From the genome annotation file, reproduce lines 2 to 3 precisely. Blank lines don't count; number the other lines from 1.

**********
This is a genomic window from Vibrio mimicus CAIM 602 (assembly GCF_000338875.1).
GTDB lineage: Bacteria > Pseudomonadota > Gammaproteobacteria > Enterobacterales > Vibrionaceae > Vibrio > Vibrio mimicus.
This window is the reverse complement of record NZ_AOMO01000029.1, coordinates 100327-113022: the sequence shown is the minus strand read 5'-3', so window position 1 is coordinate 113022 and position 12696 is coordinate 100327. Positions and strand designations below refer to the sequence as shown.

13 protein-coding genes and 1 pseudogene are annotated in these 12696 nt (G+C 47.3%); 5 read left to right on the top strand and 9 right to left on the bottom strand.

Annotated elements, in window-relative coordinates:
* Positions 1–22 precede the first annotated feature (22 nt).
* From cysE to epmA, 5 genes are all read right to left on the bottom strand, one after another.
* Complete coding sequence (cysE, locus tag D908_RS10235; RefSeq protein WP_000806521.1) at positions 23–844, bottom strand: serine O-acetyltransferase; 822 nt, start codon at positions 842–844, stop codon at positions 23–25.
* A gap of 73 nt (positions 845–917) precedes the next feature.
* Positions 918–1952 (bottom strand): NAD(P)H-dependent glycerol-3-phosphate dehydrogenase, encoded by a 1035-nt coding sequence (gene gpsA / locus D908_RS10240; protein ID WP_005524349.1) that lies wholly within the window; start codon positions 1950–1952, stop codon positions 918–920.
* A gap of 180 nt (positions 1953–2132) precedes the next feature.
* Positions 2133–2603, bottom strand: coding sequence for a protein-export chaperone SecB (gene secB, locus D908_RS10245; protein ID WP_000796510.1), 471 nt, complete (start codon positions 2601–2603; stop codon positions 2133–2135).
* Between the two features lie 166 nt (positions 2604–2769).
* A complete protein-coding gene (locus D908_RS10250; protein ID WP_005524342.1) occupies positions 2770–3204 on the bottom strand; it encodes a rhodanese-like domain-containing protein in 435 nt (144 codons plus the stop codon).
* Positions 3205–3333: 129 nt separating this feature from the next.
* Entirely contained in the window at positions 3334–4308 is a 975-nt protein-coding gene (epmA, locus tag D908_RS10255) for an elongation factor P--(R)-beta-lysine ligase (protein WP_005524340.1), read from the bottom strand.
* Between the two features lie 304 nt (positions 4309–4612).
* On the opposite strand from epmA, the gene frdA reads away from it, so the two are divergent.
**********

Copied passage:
GTDB lineage: Bacteria > Pseudomonadota > Gammaproteobacteria > Enterobacterales > Vibrionaceae > Vibrio > Vibrio mimicus.
This window is the reverse complement of record NZ_AOMO01000029.1, coordinates 100327-113022: the sequence shown is the minus strand read 5'-3', so window position 1 is coordinate 113022 and position 12696 is coordinate 100327. Positions and strand designations below refer to the sequence as shown.